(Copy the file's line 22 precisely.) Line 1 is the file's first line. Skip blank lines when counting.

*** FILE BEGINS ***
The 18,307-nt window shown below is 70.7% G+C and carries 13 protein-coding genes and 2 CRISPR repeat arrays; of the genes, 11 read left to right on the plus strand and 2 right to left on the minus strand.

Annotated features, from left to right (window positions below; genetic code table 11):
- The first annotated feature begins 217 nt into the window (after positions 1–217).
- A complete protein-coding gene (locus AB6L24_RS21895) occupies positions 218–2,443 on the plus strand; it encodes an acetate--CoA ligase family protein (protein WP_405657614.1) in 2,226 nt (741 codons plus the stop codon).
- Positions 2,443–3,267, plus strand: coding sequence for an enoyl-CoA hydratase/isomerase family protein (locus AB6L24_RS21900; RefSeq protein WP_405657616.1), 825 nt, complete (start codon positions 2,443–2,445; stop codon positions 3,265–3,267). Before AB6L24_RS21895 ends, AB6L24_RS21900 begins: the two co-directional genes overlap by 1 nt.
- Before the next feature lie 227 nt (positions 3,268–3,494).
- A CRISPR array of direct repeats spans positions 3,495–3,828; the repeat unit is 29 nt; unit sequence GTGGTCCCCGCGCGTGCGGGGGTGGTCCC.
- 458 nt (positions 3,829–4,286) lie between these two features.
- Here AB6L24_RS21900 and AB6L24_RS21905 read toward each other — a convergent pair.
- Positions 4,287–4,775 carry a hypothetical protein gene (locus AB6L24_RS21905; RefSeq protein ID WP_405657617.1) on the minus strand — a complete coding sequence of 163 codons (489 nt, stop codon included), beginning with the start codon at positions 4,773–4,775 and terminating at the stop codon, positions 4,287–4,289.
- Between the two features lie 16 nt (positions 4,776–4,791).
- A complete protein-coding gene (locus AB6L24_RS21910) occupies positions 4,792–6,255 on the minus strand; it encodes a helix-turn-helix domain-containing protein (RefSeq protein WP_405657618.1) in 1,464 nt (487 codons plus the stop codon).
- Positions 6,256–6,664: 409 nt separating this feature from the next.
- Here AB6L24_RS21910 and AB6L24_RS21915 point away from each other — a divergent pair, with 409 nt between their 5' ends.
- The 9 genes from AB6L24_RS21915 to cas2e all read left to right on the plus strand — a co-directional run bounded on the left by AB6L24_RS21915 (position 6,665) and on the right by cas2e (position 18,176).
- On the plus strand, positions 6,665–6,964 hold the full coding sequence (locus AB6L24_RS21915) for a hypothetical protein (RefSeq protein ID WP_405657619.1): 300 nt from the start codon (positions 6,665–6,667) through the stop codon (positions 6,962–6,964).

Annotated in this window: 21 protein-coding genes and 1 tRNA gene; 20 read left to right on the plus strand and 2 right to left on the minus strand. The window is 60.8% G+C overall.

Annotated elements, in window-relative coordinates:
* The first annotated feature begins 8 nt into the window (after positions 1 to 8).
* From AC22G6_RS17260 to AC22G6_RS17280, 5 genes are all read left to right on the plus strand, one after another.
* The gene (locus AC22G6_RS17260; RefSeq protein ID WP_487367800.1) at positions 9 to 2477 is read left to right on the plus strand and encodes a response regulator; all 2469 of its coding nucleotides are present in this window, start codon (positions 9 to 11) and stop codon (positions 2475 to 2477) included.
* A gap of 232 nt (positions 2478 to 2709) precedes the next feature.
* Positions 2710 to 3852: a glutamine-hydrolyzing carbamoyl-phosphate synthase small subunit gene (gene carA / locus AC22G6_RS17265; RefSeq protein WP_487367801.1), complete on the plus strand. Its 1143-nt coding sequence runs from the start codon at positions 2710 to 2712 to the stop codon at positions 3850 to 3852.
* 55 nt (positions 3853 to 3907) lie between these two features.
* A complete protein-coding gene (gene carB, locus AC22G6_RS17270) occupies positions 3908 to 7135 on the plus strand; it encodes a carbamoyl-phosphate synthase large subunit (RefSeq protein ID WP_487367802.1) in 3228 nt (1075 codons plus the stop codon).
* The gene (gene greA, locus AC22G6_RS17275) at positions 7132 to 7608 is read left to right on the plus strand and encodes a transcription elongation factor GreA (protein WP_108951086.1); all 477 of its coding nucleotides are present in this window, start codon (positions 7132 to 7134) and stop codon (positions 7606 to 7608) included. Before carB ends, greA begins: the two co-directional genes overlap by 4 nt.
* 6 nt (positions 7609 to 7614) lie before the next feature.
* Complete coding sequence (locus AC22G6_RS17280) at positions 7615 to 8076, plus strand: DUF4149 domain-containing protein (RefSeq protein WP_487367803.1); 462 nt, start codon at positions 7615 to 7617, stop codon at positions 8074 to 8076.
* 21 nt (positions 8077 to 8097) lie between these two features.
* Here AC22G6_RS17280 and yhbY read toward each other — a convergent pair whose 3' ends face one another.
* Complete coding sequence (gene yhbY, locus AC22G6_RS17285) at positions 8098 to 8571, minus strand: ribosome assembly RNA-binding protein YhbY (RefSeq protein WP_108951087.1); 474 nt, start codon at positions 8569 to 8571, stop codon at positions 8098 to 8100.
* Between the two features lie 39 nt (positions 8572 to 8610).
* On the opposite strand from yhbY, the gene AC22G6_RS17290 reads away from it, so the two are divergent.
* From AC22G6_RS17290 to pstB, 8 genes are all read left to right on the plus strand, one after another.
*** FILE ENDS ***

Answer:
* A gap of 232 nt (positions 2478 to 2709) precedes the next feature.